What Penn State’s Leaders Can Learn From the BP Oil Spill

The law, lawyers, and the court.
July 9 2012 4:12 PM

Penn State’s Disaster Cleanup

What the university can learn from the BP oil spill.

Former Penn State assistant football coach Jerry Sandusky leaves the Centre County Courthouse, on June 19, 2012 in Bellefonte, Pennsylvania.
Former Penn State assistant football coach Jerry Sandusky.

Photo by Mark Wilson/Getty Images.

Jerry Sandusky is guilty. This much we know. The child-molesting former defensive coordinator of the Penn State football team was found guilty of 45 of 48 counts of child sexual abuse. But State College is nowhere near the end of the Sandusky saga. There is more—in fact, much more—to follow besides Sandusky’s doomed appeal and sentencing. The results of an internal investigation by former FBI Director Louis Freeh are expected soon, perhaps as early as this week. Two university officials await trial on charges they failed to report suspected abuse and then lied to a grand jury. There’s already one civil suit filed against the school in connection with this sordid mess, with others expected to follow.

And, as prosecutors look more closely at Penn State’s higher-ups, the case against the university’s leadership will likely only look worse. CNN recently reported on the “alleged contents” of emails (that had been “read to” the network) indicating that school officials might have changed their mind about going to authorities about Sandusky in 2001. The report suggests that former athletic director Tim Curley, after meeting with coach Joe Paterno, decided against reporting a 2001 incident of abuse to authorities. Even more disturbingly, the report quotes another email from then-President Graham Spanier indicating that his biggest concern was that the principals could be “vulnerable” for failing to report what they knew.  Penn State can’t afford many more revelations like this one.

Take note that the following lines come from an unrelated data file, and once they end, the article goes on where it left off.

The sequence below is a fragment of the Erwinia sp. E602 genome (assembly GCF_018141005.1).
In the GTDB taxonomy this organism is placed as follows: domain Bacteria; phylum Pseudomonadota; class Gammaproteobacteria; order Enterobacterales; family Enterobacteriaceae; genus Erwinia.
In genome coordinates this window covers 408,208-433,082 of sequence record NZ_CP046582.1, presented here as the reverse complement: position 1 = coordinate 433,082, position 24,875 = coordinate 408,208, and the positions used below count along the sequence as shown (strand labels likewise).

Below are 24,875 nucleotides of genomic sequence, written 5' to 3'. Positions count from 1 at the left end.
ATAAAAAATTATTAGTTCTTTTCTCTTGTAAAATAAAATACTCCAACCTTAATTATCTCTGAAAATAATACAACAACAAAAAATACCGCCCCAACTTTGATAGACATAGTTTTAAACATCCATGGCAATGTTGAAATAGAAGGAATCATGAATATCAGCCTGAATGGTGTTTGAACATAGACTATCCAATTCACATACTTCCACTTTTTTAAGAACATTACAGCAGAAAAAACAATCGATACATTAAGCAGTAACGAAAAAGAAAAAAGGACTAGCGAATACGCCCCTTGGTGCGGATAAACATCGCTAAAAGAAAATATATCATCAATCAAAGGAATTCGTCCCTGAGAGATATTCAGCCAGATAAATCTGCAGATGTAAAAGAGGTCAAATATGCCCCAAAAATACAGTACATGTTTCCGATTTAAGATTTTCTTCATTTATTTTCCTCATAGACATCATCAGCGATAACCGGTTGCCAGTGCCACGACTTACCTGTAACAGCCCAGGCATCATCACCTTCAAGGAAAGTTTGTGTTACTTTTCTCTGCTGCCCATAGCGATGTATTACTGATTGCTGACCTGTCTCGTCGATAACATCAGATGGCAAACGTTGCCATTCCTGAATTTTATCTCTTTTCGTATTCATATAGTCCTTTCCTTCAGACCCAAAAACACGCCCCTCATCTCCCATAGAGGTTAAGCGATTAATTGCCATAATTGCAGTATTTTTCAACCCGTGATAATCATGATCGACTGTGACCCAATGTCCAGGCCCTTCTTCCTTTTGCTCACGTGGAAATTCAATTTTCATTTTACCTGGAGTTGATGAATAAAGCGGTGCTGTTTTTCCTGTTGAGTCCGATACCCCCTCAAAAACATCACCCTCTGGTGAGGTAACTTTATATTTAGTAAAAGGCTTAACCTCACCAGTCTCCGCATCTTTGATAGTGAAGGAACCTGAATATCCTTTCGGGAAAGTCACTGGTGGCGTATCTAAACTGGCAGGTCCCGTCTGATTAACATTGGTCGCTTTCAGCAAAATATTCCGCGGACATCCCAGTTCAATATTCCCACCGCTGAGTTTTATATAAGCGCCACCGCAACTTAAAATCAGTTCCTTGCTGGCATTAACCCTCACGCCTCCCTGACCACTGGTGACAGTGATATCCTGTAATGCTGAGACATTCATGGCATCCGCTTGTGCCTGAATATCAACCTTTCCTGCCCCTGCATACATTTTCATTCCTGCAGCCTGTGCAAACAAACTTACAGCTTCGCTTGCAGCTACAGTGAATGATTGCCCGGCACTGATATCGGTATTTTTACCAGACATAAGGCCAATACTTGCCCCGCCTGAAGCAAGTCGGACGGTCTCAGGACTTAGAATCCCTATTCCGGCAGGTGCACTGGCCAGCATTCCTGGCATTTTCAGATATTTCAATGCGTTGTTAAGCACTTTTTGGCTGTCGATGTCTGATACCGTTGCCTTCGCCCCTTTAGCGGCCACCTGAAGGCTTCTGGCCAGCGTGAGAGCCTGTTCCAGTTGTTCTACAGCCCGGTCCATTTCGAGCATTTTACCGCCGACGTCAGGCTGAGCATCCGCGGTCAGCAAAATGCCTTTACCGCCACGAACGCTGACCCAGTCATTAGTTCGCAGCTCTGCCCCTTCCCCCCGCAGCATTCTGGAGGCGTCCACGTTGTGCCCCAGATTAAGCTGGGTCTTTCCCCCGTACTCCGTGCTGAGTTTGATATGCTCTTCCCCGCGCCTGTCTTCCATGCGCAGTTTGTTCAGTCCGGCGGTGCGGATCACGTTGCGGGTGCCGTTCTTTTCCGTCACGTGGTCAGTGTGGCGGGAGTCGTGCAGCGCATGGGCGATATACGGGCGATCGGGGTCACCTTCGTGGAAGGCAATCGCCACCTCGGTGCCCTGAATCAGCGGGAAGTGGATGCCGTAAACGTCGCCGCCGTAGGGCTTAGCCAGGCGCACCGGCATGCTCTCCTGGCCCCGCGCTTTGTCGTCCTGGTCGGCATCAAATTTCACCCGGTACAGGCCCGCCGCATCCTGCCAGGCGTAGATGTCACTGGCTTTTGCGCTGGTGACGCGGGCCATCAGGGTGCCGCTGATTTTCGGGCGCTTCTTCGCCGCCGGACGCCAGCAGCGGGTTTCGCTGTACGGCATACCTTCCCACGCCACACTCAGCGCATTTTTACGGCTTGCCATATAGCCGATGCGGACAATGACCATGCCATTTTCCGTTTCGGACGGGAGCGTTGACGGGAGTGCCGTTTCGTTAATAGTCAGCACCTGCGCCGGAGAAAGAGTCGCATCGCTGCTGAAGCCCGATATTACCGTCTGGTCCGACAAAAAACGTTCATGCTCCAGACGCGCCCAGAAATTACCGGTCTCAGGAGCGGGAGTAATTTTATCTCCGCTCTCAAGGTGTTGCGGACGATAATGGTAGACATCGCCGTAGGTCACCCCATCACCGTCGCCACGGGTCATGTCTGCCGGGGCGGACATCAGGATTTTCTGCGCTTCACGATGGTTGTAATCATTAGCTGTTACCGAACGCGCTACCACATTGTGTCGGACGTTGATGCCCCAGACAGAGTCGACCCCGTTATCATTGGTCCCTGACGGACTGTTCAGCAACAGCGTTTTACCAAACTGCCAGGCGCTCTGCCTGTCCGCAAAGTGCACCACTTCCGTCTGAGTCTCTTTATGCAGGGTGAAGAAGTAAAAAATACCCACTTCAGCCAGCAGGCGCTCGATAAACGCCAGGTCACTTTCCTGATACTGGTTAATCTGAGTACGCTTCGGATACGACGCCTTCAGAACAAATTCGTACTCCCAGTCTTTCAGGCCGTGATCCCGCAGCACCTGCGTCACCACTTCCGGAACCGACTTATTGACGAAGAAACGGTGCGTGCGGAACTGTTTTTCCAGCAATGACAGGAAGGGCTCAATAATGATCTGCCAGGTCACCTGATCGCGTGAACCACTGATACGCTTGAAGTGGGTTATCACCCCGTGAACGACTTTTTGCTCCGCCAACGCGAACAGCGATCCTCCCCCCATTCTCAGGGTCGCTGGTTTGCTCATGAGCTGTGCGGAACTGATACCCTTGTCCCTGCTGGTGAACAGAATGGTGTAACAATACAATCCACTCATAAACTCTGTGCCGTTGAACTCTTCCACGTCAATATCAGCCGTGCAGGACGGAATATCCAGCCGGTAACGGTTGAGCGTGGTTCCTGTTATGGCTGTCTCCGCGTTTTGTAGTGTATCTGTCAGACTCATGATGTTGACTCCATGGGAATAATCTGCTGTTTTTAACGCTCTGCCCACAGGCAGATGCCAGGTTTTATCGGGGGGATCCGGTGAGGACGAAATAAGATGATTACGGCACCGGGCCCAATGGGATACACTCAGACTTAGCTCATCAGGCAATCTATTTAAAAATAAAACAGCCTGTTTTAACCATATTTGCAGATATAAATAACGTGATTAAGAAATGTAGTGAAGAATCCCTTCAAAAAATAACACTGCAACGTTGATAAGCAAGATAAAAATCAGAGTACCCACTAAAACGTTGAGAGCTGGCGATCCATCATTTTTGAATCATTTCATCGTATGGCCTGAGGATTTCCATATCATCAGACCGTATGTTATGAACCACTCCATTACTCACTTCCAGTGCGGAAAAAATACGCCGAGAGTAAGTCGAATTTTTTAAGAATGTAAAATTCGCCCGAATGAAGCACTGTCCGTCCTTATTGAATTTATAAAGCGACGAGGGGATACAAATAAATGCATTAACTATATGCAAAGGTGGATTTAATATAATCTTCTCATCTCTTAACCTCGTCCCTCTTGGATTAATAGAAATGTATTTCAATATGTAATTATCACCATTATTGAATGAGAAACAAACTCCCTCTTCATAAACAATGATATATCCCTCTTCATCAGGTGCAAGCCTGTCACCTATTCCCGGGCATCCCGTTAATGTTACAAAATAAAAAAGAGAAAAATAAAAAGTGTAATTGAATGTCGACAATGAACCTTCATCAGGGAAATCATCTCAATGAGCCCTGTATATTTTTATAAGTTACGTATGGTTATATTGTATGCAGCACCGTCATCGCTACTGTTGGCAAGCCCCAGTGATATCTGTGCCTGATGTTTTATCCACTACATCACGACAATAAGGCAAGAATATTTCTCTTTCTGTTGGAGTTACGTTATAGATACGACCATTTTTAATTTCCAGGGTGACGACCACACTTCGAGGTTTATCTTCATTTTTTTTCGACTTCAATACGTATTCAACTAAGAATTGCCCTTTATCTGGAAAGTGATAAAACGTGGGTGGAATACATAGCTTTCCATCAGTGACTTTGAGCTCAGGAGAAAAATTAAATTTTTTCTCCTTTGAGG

Understandably, the university is trying to get a handle on this public relations debacle. Almost immediately after the jury announced its verdict on Sandusky, Penn State issued an unusually direct and apologetic press release. Trying to get ahead of the flood of litigation about to drown what’s left of its reputation, the university offered counseling in its statement and mentions, vaguely, a “program to facilitate the resolution of claims against the University arising out of Mr. Sandusky's conduct.” It also recognizes the need to “address the victims’ concerns and compensate them,” and concludes by promising to get in touch with counsel for the victims “in the near future with additional details.”